He is also doing well in his comic abilities, scoring very close to a human rival in a recent stand up challenge against a human.

How do humans respond to robots telling jokes?

So it seems humans are well able to laugh at a pun delivered by a machine. In comedy stand up situation it may put the audience at ease as they are not worried about hurting someone’s feeling or letting them down if they don’t laugh. The stress of creating rapport is removed.

It appears that people will also take rude jokes better from a robot than a human.

It’s all in the data

A lot of these developments are achieved because of the amount of data available in the world today. From what coffee we drink, to what TV programmes we watch, everything is recorded. Every time we like a Facebook post or make an on-line purchase we add to this growing mass of information that is used to determine and code how humans work!

This’ll stop you in your tracks

A robot has been doing the TV circuit of late and recently stole the show on Good Morning Britain; I found the clip fascinating and unnerving in equal measures. The Robot in question is called Sophia; it may not help that she reminds me of a movie I watched recently on Netlfix*, called Ex-Machina (I’d recommend watching it, but maybe wait a while after reading this post).

The facial expressions and minute muscle movements in Sophia’s face is amazing; she is programmed with 62 facial expressions.

Take a look…

Is any of this really necessary?

I think it is fair to say that there is much progress still to be made in the advancement of humour and laughter in AI but it is still remarkable how much has already been achieved.

The question is, is this a good thing? Do we need or want our robots to develop such human qualities?

Computational humourist Vinith Misra suggests that these advances could be the way to “make healthy relationships between us and our machines “and may, in the processes even make better connections between us humans.

But is it necessary for machines to be fully integrated into human lives?

Those in the business believe that these advances can reduce human stress and ultimately strengthen human bonds. Maybe we can learn from AI about how to laugh and make others laugh?

Laughter certainly has a lot of benefits to us humans; does it really matter if it is a machine that is makes us laugh?

What do you think?

*Disclosure: As a member of the Netflix Stream Team I have received a years subscription to Netflix, free of charge, and an Apple TV, for streaming purposes. 

What are hailstones and how are they made?

What are hailstones and how are they made?

The simple science twins are back to answer more of your questions; this one is all about hailstones and it comes in from five year old Matthew who can sometimes be found over on Office Mum’s blog. Matthew would like to know…

What are hailstones and how are they made?

 

What are hailstones?

Hailstones are small lumps of ice that form in the clouds and fall to the ground when their size reaches 5 mm in diameter, or larger.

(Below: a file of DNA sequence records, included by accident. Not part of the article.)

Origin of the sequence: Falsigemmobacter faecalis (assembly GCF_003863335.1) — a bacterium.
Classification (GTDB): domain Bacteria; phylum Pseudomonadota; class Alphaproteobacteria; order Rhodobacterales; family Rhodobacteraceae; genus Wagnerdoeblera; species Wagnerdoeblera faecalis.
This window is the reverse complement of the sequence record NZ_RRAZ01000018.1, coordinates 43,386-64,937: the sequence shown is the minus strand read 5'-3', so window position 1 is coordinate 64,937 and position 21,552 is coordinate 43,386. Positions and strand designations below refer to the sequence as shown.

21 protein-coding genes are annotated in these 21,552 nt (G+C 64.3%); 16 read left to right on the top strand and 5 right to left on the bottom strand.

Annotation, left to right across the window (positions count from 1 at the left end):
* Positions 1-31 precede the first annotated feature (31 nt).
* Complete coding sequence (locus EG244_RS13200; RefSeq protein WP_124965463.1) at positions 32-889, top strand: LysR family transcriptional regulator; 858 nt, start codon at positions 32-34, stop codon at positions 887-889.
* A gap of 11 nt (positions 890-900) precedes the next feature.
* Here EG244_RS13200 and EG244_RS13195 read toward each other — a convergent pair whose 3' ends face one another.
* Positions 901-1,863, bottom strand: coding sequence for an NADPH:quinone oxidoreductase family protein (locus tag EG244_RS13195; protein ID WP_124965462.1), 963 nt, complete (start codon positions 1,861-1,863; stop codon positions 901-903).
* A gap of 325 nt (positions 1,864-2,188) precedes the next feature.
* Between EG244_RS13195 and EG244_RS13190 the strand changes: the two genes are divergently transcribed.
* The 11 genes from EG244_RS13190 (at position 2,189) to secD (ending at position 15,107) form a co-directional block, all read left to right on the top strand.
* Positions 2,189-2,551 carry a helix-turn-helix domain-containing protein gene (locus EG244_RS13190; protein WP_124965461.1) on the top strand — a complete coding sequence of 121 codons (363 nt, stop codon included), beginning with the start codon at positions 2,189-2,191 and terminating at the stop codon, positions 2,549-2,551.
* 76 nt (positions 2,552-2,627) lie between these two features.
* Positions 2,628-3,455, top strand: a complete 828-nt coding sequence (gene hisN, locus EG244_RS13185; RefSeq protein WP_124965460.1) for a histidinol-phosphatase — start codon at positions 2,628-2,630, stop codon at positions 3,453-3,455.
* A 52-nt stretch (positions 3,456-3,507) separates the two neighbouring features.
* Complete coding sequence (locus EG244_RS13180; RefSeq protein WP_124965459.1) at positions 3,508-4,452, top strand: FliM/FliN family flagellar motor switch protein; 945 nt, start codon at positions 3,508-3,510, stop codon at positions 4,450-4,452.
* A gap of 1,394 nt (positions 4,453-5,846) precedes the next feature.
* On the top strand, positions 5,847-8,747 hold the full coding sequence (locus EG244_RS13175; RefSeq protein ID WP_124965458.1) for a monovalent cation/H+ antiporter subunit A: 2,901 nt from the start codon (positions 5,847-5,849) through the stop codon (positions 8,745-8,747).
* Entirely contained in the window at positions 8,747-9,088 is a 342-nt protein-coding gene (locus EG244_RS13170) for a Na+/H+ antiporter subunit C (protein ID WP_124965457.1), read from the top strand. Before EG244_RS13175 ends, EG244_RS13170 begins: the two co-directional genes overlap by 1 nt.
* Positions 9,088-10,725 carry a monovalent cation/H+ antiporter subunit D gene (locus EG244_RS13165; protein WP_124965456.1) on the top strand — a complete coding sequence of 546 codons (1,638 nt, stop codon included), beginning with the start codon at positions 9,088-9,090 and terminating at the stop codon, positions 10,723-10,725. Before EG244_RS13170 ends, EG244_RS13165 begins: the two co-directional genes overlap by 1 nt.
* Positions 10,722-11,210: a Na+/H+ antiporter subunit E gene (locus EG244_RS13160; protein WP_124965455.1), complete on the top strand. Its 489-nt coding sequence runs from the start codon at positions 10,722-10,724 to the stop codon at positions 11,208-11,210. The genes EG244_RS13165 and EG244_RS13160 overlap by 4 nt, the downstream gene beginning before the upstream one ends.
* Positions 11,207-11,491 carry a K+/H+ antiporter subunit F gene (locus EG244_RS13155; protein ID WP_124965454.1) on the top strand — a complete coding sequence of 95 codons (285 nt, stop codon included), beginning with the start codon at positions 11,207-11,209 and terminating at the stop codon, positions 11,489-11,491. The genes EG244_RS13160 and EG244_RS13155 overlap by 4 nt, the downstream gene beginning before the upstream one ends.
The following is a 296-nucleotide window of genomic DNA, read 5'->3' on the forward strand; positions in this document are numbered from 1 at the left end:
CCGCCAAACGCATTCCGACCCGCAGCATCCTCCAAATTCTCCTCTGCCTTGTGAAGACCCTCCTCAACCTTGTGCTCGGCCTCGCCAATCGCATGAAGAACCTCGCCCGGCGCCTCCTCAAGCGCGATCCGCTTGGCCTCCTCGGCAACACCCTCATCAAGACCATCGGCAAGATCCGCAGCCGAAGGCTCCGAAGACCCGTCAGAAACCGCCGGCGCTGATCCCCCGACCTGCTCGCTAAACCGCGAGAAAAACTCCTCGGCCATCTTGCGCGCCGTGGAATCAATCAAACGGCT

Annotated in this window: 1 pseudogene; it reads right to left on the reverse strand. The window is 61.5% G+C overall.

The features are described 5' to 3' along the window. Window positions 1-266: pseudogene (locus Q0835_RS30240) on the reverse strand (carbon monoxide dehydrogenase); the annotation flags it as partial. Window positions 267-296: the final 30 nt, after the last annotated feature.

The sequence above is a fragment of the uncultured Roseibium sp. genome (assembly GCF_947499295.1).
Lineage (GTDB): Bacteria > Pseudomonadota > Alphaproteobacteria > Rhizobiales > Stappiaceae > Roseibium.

They begin as water droplets that freeze in the clouds.

How are they made?

Hailstones are made in certain kinds of clouds, called CULUMONIMBUS. These are thunder clouds and if the cloud is large enough and the winds are strong enough, hailstones can be formed.

Firstly, the cloud contains tiny droplets of water. Under the right conditions, these droplets are blow to the top of the cloud by strong winds, called UP-DRAFTS. The temperatures at the top of the cloud are a lot lower than at the bottom so the water droplets freeze rapidly. Then they can be caught by winds, called DOWN-DRAFTS that carry the frozen droplet back down to the lower part of the cloud. It gets lifted again, by another up-draft and combines with another droplet of water, which freezes, forming a larger lump of ice.

Every time it travels up to the top of the cloud it merges with more droplets and gets larger, freezing in layers, until eventually it is too big and heavy to stay in the cloud and it falls to the ground as hail.

Hailstones usually fall once they are larger than 5 mm in diameter.

The size of the hailstones depends on the up-drafts and down-drafts and the general weather conditions. When the up-drafts become stronger the thunder clouds grow taller, allowing the droplets to be carried higher into colder temperatures. This usually leads to larger hailstones.

The largest hailstone ever recorded was 20 cm in diameter and weighed 0.88 kg. It fell in Vivian, South Dakota, USA on July 23rd, 2010.

What is the difference between snow and hailstones?

Hailstones are made up of layers of frozen ice whereas snow is a symmetrical crystal of ice, usually a snowflake.

Hailstones are much heavier than snowflakes and fall at a greater speed.

Snow is usually formed during the colder months of the year, in Winter or Spring whereas hailstones can be made at any time of the year. That is why we sometimes get them in the Summer months.